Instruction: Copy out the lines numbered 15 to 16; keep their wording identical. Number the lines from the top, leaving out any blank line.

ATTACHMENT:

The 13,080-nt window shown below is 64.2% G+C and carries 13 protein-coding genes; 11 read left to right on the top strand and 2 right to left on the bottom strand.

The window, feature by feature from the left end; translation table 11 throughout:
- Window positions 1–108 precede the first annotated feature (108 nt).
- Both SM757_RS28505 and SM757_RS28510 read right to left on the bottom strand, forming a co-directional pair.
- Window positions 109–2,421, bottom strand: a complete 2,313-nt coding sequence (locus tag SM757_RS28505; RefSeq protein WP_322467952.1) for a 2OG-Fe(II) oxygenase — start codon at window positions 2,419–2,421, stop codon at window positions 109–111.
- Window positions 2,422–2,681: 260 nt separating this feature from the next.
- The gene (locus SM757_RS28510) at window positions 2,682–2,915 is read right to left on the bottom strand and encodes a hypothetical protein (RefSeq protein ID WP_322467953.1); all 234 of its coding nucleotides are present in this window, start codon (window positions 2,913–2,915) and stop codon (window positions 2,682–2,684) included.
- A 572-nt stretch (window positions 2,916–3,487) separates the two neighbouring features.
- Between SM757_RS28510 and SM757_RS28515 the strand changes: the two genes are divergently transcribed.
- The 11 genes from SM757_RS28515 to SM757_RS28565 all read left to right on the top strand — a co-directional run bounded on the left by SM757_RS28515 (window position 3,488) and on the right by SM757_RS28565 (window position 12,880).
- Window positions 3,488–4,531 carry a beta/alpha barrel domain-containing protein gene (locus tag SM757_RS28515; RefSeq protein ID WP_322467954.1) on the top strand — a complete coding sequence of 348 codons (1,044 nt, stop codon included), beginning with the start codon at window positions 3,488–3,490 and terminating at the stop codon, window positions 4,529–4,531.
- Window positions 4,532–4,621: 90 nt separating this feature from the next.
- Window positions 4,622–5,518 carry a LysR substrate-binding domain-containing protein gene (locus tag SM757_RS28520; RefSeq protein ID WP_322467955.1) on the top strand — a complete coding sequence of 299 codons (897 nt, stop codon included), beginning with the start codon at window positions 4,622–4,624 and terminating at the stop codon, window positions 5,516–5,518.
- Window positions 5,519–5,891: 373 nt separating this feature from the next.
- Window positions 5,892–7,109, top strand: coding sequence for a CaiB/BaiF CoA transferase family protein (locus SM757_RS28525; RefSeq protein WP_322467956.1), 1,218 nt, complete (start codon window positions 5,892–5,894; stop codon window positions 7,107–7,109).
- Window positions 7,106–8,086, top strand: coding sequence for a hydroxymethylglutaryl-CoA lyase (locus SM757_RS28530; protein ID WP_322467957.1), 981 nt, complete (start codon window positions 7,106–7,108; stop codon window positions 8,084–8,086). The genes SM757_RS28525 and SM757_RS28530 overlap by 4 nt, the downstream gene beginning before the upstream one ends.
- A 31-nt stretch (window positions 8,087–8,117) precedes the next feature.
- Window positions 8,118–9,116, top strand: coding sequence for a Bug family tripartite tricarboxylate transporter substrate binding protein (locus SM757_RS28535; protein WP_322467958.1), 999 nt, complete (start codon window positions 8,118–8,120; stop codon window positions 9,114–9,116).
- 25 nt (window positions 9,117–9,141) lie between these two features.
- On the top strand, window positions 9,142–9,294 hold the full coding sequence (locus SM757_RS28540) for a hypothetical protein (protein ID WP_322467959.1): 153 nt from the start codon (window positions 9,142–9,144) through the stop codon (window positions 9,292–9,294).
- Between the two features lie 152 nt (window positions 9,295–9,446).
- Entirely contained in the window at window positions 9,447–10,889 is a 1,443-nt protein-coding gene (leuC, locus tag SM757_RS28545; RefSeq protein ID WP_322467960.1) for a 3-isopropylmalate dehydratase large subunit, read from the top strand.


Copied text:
- Window positions 5,892–7,109, top strand: coding sequence for a CaiB/BaiF CoA transferase family protein (locus SM757_RS28525; RefSeq protein WP_322467956.1), 1,218 nt, complete (start codon window positions 5,892–5,894; stop codon window positions 7,107–7,109).
- Window positions 7,106–8,086, top strand: coding sequence for a hydroxymethylglutaryl-CoA lyase (locus SM757_RS28530; protein ID WP_322467957.1), 981 nt, complete (start codon window positions 7,106–7,108; stop codon window positions 8,084–8,086). The genes SM757_RS28525 and SM757_RS28530 overlap by 4 nt, the downstream gene beginning before the upstream one ends.